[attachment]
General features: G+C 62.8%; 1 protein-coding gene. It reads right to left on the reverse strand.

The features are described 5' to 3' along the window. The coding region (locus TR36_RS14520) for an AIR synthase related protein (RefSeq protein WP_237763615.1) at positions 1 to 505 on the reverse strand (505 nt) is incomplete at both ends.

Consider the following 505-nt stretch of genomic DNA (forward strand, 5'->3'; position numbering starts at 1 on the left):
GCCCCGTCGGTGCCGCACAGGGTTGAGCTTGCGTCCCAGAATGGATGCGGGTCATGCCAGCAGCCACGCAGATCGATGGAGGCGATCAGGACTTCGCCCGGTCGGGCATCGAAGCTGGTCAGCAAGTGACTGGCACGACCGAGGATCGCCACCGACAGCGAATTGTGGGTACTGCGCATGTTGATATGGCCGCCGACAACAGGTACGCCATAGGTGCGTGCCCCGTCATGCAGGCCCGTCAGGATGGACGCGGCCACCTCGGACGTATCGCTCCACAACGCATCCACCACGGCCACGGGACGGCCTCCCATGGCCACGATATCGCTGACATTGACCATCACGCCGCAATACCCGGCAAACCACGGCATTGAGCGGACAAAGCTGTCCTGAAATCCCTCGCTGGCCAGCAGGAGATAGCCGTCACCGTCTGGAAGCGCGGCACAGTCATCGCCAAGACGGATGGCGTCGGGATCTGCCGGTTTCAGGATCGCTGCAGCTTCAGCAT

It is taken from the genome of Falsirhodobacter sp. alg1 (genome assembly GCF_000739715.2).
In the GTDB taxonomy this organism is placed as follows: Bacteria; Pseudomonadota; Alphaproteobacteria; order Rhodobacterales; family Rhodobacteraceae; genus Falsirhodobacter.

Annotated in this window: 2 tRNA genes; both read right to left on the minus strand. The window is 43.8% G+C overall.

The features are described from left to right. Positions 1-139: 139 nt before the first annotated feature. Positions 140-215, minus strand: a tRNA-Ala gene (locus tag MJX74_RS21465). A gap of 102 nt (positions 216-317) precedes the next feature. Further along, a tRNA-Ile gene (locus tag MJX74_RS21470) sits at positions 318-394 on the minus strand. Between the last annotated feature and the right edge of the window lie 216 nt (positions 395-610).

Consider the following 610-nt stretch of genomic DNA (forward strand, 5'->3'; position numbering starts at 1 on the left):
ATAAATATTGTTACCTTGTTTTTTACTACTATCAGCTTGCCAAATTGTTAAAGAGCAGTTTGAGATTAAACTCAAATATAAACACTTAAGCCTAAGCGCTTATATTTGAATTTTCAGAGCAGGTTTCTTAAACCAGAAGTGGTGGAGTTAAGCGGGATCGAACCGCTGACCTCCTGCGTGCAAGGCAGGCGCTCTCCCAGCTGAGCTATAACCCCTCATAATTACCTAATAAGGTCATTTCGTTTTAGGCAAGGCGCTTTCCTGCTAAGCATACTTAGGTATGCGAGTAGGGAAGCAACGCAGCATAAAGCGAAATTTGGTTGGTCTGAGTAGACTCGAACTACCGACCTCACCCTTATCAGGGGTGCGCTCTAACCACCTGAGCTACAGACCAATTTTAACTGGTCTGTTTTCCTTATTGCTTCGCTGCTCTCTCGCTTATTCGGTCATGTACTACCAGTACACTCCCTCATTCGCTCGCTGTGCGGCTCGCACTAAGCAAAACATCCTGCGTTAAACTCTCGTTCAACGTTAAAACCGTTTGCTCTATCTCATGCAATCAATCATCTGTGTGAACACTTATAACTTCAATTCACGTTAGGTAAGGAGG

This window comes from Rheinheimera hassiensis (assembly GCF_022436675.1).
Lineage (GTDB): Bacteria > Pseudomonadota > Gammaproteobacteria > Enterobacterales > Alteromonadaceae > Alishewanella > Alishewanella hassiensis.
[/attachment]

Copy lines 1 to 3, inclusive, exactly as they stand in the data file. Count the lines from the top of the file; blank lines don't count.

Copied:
General features: G+C 62.8%; 1 protein-coding gene. It reads right to left on the reverse strand.

The features are described 5' to 3' along the window. The coding region (locus TR36_RS14520) for an AIR synthase related protein (RefSeq protein WP_237763615.1) at positions 1 to 505 on the reverse strand (505 nt) is incomplete at both ends.

Consider the following 505-nt stretch of genomic DNA (forward strand, 5'->3'; position numbering starts at 1 on the left):